Imagine being able to eliminate cancer cells from a patient’s body altogether, or grooming bigger cows that give you double the meat (or milk). Imagine curing blindness. Thanks to the CRISPR revolution, all this and more, is now possible.

CRISPR is a segment present in the genetic code of prokaryotic organisms. Humans have eukaryotic cells – so what’s the relevance here? CRISPR is deserving of all its hyped because it allows us to modify the genetic code of almost any organism.

The first connection to what can be now termed and considered as CRISPR originated in Osaka University in Japan in 1987 and was a very fortunate accident. CRISPR was cloned accidentally with the iap gene. In 2007 the first experimental evidence was finally published and it was used medically, paving the way for what we now call a revolution.

What is CRISPR?

CRISPR is an acronym for Clustered Regularly Interspaced Short Palindromic Repeats, and is a genomic tool that has been discovered in it’s full potential not too long ago. Biotechnologists believe this tool could create a revolution on genetic modification and gene editing. Apart from its deep-based uses, it is also inexpensive, economic, brisk and not very difficult to use – allowing biotechnologists to simply ‘cut’ genes with very high precision. Result? We get to remove what we don’t like, and enhance what we do. Think designer babies.

Also Read: The Social Impact of Genetic Manipulation

Cas is an acronym for CRISPR Associated Sequence. These two areas are adjacent to each other on the genome. CRISPR and the Cas work together and are expressed together as well, due to their proximity on the physical level. The Cas proteins are numbered as Cas1, Cas2 and so on. Some of them have complex purposes – such as attacking the growing DNA to incorporate it into the CRISPR area. This regular incorporation helps curb bacterial cells and destroys them if they attempt to turn up recurring times. However, what we’re dealing with here is much more revolutionary and powerful than just a virus-wrecking structure. It is now predominantly used as a method for genetic editing.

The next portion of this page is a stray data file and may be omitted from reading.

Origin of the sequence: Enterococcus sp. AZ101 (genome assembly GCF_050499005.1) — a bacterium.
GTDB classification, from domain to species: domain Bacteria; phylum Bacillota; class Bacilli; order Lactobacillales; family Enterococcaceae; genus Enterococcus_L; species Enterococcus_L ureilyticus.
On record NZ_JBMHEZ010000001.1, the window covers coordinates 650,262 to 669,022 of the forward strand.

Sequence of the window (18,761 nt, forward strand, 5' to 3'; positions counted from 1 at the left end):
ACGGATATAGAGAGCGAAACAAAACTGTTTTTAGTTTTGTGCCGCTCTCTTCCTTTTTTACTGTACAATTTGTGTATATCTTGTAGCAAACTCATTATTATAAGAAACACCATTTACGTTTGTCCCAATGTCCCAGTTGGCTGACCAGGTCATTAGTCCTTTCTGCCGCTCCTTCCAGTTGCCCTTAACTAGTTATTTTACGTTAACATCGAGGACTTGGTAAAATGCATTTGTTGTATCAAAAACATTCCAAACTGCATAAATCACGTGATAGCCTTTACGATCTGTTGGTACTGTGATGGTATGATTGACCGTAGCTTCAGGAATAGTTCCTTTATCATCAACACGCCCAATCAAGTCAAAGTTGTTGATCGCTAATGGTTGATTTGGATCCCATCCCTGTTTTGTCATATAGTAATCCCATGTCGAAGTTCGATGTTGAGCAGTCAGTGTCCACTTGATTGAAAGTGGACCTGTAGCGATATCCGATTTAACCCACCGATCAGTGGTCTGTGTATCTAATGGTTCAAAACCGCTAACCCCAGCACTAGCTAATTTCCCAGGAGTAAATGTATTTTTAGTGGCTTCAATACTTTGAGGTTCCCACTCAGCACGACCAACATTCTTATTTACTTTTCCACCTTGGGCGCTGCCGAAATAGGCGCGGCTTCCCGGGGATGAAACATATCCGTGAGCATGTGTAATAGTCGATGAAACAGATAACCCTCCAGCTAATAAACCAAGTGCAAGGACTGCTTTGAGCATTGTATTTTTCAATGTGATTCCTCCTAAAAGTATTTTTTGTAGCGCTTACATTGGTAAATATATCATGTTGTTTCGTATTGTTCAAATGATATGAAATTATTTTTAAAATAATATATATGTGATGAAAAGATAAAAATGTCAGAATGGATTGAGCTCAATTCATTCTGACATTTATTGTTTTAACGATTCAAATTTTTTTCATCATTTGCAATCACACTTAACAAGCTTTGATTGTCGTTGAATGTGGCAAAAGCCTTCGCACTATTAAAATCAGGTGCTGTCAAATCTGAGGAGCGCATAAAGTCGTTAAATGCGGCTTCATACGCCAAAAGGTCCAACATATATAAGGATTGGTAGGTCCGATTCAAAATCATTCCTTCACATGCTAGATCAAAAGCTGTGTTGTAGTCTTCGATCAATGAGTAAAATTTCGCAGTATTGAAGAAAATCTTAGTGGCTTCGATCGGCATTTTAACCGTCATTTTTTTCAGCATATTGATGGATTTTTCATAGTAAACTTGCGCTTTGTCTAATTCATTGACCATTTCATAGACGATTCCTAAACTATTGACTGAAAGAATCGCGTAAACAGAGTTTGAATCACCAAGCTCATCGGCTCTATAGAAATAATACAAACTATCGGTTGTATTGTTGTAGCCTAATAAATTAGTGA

Due to it’s inexpensive and easy and quick to use nature, it is widely used by labs. It is a lot of power that has been bestowed on upon biologists. As Senior System Biologist of Stanford University, California has rightly said “The power is so easily accessible by labs – you don’t need a very expensive piece of equipment and people don’t need to get many years of training to do this. We should think carefully about how we are going to use this power”. For that matter, we have already rampantly started using this power given onto us.

From 2011 onwards, interest in CRISPR has only been growing and as of 2014, a research revolution has engulfed this tool. With 1300+ Publications mentioning CRISPR/Cas, 150+ Patents mentioning CRISPR/Cas and 80+ focus projects with a funding of over 160 million dollars, clearly an unprecedented amount of potential has been seen in CRISPR.

How does CRISPR work?

The CRISPR/Cas9 System consists of two fundamental molecules that introduce the desired change into the DNA. The CRISPR sequences are rewritten onto a brief RNA sequence. They try to find out any matching sequences of the DNA. When finally a certain match on the DNA is found, Cas9, the enzyme produced by CRISPR binds itself to the DNA and chops the targeted DNA to introduce the new bits of DNA. Recently, researchers have begun using activated genes to study the gene’s function.

We also have a guide RNA that has a 20 base long sequence located within the larger RNA area. This binds the RNA sequence to the DNA and is necessary to ensure that the cas9 enzyme cuts the genome at the right point. The guide RNA will only bind itself to the target sequence in the genome only.

Related: Precision Medicine – The Ultimate Cure?

Gene Hacks already carried out by CRISPR:

Several Medical Breakthroughs have already been achieved through CRISPR and many more are still being tried and tested out with optimistic expectations.